It’s Shyness, Not Arrogance

Anonymous writes:
I am bashful but present a calm exterior to the world that is frequently misinterpreted
as arrogance. I swear if someone asks me one more time why I’m so quiet I will hurt
somebody. Anyway because I tend toward reticence and am not “perky” (but by
no means rude or unfriendly) I am consistently turned down for jobs. I cannot
become a perky outgoing person over night nor am I an actress but I certainly
need to eat. What can I do to increase the likelihood of getting a job?



The Career Doctor responds:
Job-hunting is always harder for introverts – from networking to interviewing so much
of job-hunting is focused on how well you can interact with people and make good
impressions – skills much better suited for extroverts.
And you’re right shy people can be easily seen as arrogant. In fact when I first
met my wife I was sure I would never have anything to do with her socially because
she appeared to me as someone who was arrogant and superior. Later of course I
discovered that she was simply a shy person around people she didn’t know.
The best advice I have for you is to find a way to channel some degree of extroversion
when you really need it such as in networking and interviewing situations. So much
of job-hunting deals with first impressions and while you can overcome negative first
impressions with a lot of effort it makes more sense to try and manage that first
impression. You don’t need to be “Ms. Perky” but you do need to appear friendly
and approachable.
You might consider working with a career coach or other professional who can
work with you in developing some simple exercises and running through some
mock interviews so that you become comfortable in these situations.
Finally I think you need to overcome this issue about being an actress. The
best job-hunters – the most successful job-hunters – know how to act in interviews.
Acting is not lying; acting is adjusting your job-hunting to fit the current situation.
If you decide to consider a career coach use the
Quintessential Careers Directory of Life and Career Coaches.

;

Anonymous writes:
I am bashful but present a calm exterior to the world that is frequently misinterpreted
as arrogance. I swear if someone asks me one more time why I’m so quiet I will hurt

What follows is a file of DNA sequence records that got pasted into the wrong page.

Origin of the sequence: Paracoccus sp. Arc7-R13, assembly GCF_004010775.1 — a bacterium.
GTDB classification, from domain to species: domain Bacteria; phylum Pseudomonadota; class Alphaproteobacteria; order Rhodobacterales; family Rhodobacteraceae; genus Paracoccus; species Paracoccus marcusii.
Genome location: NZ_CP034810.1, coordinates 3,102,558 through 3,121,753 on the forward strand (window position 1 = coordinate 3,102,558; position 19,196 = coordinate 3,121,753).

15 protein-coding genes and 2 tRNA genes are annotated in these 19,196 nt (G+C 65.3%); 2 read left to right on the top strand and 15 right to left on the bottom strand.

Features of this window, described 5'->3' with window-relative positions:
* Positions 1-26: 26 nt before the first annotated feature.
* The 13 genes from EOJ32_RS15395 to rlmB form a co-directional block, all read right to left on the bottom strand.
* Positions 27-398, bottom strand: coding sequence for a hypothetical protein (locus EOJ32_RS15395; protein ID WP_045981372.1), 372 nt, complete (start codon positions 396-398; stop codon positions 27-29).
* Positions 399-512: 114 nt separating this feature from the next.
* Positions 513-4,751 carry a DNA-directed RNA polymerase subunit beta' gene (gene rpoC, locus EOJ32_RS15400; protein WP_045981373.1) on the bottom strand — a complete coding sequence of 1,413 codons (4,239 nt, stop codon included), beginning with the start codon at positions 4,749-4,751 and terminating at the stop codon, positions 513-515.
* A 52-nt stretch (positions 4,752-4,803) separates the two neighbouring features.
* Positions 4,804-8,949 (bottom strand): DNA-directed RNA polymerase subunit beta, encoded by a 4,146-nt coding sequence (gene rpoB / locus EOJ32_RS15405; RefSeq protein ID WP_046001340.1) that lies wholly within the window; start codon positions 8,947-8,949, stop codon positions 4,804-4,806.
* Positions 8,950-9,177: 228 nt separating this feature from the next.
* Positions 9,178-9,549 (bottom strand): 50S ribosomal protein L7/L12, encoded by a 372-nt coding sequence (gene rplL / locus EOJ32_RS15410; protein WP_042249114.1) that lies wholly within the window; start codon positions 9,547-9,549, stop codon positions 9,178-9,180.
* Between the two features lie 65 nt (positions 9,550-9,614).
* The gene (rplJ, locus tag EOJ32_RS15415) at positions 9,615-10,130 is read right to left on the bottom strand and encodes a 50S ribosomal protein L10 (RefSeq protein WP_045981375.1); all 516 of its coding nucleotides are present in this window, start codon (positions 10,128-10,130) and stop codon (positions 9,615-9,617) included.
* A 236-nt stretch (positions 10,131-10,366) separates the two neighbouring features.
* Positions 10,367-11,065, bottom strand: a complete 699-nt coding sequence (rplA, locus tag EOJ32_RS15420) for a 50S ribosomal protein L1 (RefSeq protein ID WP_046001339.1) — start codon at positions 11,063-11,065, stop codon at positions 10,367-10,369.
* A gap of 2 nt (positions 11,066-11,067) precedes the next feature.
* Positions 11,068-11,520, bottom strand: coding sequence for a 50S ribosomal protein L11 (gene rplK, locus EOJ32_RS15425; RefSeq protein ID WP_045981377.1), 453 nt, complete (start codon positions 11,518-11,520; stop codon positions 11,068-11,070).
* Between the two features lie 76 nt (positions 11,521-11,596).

somebody. Anyway because I tend toward reticence and am not “perky” (but by
no means rude or unfriendly) I am consistently turned down for jobs. I cannot
become a perky outgoing person over night nor am I an actress but I certainly
need to eat. What can I do to increase the likelihood of getting a job?



The Career Doctor responds:
Job-hunting is always harder for introverts – from networking to interviewing so much
of job-hunting is focused on how well you can interact with people and make good
impressions – skills much better suited for extroverts.
And you’re right shy people can be easily seen as arrogant. In fact when I first
met my wife I was sure I would never have anything to do with her socially because
she appeared to me as someone who was arrogant and superior. Later of course I
discovered that she was simply a shy person around people she didn’t know.
The best advice I have for you is to find a way to channel some degree of extroversion
when you really need it such as in networking and interviewing situations. So much
of job-hunting deals with first impressions and while you can overcome negative first
impressions with a lot of effort it makes more sense to try and manage that first
impression. You don’t need to be “Ms. Perky” but you do need to appear friendly
and approachable.
You might consider working with a career coach or other professional who can
work with you in developing some simple exercises and running through some
mock interviews so that you become comfortable in these situations.
Finally I think you need to overcome this issue about being an actress. The
best job-hunters – the most successful job-hunters – know how to act in interviews.
Acting is not lying; acting is adjusting your job-hunting to fit the current situation.
If you decide to consider a career coach use the
Quintessential Careers Directory of Life and Career Coaches.

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